Review: The Midnight Meat Train


Director:Ryuhei Kitamura

Cast:Bradley Cooper, Leslie Bibb, Brooke Shields, Vinnie Jones, Roger Bart, Tony Curran

Running Time:85.00


Though it was 'dumped' in discount theaters across the country, The Midnight Meat Train is much better than you would ever expect as it provides a clever and intense look at the mayhem that can occur when taking public transportation.

As the film begins, audience members are introduced to Leon Kaufman, a struggling photographer whose goal is to represent the city through the lens of his camera. However, it isn't until he follows a group of stereotypical thugs that Kaufman is able to truly capture the intensity and drama that occurs on the stairs of a subway station. But the true camerawork occurs after the beautiful woman leaves the station and enters the train "“ for that is the last time that anyone ever sees her.

Perplexed by the chain of events, Kaufman heads to the police station where he tries to assist in finding the missing girl. Unfortunately, his good intentions materialize into nothing as he leaves the station having only brought speculations upon himself; therefore leaving him to become encompassed with the disappearance of several people along the same bus route over the last several years. It is this discovery that send Kaufman and his girlfriend, Maya, on a wild goose chance that can't end any way but ugly.

However, I must admit that it wasn't the acting, the cinematography or even the set design that made this film work. Instead, it was the work of director Ryuhei Kitamura and the story itself. Imagining the horrors of being trapped in a train car with an over sized murderer is about as frightening a situation as one can imagine; yet, this film takes it a step further as they cleverly cast Vinnie Jones as the murdering butcher. Together these two aspects send you on a horrific thrill ride that will have you jumping from beginning to end.

Additionally, director Ryuhei Kitamura, most known for his Japanese horror films, makes a fluid transfer to the side of American cinema. Through his clever use of angles, Kitamura is able to capture the intensity and emotions of those on-screen, personifying them for the audience and creating a sense of apprehension amongst all who look on from their seat.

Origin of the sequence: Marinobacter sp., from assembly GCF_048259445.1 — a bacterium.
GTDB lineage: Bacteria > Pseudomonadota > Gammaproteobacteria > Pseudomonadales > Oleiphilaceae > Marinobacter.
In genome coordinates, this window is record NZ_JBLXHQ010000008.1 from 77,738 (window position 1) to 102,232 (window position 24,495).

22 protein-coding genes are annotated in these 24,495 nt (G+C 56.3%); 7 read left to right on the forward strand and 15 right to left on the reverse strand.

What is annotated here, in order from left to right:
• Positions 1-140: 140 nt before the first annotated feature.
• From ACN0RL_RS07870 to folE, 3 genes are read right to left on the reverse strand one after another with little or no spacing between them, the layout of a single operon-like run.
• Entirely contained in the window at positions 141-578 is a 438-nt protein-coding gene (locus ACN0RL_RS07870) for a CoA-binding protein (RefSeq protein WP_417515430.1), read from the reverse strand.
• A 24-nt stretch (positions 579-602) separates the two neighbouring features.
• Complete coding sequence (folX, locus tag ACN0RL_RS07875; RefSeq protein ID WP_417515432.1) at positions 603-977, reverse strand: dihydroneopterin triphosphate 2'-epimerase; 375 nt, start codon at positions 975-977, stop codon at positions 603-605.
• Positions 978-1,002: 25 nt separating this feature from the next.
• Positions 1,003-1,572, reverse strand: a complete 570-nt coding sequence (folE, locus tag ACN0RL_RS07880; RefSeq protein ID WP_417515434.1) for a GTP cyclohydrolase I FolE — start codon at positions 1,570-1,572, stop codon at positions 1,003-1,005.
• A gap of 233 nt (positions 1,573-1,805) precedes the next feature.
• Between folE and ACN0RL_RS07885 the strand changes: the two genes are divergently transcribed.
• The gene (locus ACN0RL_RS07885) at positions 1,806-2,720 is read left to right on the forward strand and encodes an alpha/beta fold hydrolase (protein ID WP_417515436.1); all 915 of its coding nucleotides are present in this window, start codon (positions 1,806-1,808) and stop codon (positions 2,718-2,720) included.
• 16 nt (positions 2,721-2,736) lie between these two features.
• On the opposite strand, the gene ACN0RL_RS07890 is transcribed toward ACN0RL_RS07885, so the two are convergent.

However, the film wasn't all great as it struggled from a lackluster and confusing ending; one that will surely disappoint the masses and have them leaving the theater feeling a sense of resentment and disappointment.

First of all, the ending is bogus as it strongly resembles something from a B-rated horror film. And I understand that the premise is based on the short-story by horror heavyweight Clive Barker, but still, at least make it believable. Additionally, the film seemed to be set up as part of a series or franchise. Instead of bringing the story to an end, it keeps it open for a sequel; which is clearly not going to happen after the antics that were pulled with this release. Therefore, audience members will never get to see the conclusion to the story, and will leave the theater upset that the film didn't have as clever of an ending as it did a beginning and middle.

Yet, even with this disappointing final segment, I still must give the film props for its creative style, premise and casting. Because when brought together, the three positives heavily outweigh the lone negative, and thus create a film that horror fans will love and genre haters will be forced to appreciate.


About Stephen Davis

Stephen Davis
I owe this hobby/career to the one and only Stephanie Peterman who, while interning at Fox, told me that I had too many opinions and irrelevant information to keep it all bottled up inside. I survived my first rated R film, Alive, at the ripe age of 8, it took me months to grasp the fact that Julia Roberts actually died at the end of Steel Magnolias, and I might be the only person alive who actually enjoyed Sorority Row…for its comedic value of course. While my friends can drink you under the table, I can outwatch you when it comes iconic, yet horrid 80s films like Adventures in Babysitting and Troop Beverly Hills. I have no shame when it comes to what I like, and if you have a problem with that, then we’ll settle it on the racquetball court. I see too many movies to actually win any film trivia contest, so don’t waste your first pick on me. My friends rent movies from my bookcase shelves, and one day I do plan to start charging. I long to live in LA, where my movie obsession will actually help me fit in, but for now I am content with my home in Austin. I prefer indies to blockbusters, Longhorns to Sooners and Halloween to Friday the 13th. I miss the classics, as well as John Ritter, and I hope to one day sit down and interview the amazing Kate Winslet.

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